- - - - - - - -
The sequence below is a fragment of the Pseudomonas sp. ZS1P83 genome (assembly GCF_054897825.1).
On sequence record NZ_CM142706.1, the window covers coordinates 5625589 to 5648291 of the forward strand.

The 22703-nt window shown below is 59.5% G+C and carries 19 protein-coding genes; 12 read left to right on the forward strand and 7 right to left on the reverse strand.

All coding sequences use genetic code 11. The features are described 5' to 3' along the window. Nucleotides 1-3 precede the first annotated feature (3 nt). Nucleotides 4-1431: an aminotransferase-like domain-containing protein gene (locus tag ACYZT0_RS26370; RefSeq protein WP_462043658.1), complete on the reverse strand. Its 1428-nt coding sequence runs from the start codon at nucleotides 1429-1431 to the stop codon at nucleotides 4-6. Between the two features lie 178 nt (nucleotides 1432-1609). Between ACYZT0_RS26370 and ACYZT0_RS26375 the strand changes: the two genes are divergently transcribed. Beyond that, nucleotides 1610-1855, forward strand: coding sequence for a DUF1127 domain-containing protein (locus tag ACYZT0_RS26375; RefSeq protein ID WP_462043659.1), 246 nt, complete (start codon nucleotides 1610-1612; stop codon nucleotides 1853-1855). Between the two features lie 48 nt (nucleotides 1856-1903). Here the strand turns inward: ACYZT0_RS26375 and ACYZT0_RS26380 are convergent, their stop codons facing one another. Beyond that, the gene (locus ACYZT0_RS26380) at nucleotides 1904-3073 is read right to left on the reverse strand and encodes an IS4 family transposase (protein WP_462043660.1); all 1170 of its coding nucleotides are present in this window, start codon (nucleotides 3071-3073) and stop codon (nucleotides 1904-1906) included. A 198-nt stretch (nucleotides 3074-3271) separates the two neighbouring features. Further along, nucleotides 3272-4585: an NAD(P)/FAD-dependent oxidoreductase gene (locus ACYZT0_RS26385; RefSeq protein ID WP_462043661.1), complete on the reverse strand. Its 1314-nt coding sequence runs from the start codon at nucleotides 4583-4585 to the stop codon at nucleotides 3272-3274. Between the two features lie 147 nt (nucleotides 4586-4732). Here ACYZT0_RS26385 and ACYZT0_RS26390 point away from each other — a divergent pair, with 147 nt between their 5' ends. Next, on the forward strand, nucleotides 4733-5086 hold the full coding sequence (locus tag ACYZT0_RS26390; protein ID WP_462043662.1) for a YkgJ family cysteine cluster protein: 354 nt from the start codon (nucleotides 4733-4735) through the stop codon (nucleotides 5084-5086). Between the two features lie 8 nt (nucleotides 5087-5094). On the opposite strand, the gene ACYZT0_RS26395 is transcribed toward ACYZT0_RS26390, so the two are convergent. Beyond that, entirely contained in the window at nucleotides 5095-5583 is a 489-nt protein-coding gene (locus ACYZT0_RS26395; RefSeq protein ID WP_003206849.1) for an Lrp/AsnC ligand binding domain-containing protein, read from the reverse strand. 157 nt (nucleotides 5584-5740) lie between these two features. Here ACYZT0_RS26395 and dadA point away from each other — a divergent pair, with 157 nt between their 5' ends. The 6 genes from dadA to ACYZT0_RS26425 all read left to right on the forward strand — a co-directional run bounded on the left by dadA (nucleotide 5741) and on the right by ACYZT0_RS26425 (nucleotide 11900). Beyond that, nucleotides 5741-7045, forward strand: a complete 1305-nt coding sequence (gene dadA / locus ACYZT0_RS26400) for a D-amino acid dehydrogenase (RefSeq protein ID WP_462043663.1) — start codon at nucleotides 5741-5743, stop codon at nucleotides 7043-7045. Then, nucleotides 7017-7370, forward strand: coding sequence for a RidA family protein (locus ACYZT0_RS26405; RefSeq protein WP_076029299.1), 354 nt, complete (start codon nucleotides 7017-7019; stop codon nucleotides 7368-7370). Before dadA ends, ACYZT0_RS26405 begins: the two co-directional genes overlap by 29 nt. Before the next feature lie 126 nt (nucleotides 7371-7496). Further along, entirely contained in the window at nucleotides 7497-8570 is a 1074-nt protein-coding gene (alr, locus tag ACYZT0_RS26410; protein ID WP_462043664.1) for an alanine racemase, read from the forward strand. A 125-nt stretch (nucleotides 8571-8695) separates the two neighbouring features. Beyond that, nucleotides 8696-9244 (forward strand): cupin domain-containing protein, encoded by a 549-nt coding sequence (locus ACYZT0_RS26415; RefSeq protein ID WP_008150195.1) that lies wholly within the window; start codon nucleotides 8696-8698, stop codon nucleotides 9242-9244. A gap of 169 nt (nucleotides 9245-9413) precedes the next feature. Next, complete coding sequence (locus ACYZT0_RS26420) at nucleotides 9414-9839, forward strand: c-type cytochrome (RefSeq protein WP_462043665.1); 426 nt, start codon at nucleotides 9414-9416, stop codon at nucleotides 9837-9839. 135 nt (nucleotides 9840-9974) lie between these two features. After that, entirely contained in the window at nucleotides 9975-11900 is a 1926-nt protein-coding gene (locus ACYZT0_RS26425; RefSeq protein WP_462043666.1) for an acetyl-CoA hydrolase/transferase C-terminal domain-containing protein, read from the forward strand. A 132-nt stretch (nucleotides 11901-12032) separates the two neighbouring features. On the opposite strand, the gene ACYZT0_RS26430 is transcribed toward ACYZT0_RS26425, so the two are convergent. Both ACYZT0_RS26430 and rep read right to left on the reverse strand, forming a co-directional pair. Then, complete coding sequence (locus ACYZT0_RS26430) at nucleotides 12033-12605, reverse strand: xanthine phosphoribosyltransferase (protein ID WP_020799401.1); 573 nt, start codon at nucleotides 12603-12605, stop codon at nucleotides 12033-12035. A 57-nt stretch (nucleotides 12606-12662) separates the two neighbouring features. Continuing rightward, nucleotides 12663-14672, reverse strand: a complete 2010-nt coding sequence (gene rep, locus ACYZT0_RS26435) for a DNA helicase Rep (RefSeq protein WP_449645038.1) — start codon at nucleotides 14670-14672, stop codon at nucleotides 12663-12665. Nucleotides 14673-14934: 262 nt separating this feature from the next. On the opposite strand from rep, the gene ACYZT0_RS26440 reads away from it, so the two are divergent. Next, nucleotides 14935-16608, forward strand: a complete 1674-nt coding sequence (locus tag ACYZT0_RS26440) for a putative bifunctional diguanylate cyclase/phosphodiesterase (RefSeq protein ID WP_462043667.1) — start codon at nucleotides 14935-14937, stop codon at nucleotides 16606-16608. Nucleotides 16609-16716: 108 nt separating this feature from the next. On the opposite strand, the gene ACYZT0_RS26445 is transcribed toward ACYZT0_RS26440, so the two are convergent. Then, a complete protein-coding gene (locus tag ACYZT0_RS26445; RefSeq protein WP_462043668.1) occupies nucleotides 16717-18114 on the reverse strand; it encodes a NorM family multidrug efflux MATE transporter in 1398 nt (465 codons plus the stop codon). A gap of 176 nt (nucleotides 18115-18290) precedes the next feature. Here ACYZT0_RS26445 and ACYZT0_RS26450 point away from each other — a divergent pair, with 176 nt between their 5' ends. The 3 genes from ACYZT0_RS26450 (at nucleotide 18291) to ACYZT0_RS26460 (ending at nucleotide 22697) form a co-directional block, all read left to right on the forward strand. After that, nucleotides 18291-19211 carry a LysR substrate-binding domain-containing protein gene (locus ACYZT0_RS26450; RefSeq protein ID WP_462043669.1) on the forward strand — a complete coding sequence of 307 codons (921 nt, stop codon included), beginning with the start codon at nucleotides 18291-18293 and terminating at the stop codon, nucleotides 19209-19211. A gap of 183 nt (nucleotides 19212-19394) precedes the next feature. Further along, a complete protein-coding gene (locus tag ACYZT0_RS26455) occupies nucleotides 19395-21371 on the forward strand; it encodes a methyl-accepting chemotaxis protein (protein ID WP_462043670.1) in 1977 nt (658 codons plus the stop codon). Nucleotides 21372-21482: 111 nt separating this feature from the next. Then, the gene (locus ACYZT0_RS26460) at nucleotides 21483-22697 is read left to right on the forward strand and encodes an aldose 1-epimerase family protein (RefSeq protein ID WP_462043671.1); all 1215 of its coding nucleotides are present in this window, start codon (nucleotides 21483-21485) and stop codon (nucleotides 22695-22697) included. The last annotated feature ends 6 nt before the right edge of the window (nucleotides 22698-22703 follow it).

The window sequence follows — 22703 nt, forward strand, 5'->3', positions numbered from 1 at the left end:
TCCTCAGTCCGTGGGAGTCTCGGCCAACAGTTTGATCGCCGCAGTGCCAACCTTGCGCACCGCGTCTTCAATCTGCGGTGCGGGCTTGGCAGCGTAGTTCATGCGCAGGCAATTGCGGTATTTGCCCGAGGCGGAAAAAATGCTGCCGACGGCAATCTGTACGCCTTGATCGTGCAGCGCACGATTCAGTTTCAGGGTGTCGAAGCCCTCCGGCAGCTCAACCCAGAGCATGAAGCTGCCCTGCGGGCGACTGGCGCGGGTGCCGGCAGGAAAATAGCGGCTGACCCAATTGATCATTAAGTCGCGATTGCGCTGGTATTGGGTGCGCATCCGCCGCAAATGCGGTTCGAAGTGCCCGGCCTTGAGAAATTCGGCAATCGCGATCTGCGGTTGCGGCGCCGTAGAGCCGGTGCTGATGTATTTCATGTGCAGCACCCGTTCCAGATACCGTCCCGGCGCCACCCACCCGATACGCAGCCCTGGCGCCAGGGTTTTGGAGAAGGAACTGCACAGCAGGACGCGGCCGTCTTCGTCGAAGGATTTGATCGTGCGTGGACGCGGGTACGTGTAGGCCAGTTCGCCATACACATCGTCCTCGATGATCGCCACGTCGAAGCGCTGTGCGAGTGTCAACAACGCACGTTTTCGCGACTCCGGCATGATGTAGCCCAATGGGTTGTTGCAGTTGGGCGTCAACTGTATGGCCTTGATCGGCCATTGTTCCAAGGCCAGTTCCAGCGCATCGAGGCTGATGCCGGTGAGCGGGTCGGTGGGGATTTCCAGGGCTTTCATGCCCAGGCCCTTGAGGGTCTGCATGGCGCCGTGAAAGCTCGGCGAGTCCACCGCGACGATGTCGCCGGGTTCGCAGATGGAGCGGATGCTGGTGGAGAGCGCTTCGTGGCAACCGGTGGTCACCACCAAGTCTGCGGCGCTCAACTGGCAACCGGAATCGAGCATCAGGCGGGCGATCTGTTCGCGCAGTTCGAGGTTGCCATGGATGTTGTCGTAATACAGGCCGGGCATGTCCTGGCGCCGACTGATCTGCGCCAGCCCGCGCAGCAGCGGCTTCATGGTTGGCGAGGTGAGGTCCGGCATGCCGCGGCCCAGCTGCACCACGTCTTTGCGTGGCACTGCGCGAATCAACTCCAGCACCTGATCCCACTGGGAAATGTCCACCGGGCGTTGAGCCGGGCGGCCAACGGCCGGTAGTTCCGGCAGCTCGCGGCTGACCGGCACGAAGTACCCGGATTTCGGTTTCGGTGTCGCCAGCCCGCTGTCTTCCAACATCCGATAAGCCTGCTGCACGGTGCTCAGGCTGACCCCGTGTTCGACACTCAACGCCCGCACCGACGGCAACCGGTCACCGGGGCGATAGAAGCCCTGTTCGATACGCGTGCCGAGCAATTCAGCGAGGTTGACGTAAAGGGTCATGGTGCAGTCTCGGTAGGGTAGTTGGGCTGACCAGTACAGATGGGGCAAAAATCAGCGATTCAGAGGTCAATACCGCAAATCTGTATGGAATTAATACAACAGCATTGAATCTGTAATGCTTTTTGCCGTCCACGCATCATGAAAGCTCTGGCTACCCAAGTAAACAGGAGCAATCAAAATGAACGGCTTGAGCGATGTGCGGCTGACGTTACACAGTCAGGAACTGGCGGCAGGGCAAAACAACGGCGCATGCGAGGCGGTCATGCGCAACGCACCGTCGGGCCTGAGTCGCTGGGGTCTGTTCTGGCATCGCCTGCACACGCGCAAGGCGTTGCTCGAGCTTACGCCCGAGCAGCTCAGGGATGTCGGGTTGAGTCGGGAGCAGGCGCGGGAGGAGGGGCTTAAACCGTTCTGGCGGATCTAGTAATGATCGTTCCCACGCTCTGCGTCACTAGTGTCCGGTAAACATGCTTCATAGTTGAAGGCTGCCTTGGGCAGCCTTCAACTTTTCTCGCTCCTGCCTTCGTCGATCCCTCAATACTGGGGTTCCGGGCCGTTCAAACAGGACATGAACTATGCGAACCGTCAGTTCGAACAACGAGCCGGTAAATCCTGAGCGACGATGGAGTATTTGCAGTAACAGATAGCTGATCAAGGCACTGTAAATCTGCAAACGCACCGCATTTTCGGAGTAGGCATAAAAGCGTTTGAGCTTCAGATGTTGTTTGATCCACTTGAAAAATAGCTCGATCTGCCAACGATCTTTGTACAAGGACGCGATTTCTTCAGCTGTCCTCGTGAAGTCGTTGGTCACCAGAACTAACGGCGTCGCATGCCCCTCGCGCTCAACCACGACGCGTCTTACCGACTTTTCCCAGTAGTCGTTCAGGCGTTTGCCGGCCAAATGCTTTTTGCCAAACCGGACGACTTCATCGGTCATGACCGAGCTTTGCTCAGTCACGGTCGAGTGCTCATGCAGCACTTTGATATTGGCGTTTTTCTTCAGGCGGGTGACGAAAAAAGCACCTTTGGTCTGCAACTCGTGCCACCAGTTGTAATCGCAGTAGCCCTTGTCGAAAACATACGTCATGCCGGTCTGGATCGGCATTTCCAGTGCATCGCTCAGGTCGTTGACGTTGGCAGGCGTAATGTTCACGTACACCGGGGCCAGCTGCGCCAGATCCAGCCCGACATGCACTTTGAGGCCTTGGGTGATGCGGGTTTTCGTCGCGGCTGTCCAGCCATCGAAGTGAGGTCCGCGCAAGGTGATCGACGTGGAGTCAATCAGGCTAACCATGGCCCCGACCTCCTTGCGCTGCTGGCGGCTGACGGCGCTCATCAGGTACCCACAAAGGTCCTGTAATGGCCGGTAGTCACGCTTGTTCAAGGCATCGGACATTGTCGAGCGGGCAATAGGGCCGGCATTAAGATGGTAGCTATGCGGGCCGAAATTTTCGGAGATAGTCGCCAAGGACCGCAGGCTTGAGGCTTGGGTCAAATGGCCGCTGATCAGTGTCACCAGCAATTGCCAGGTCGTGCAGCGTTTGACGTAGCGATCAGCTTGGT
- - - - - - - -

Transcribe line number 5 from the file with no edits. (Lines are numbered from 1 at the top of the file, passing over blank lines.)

The window sequence follows — 22703 nt, forward strand, 5'->3', positions numbered from 1 at the left end: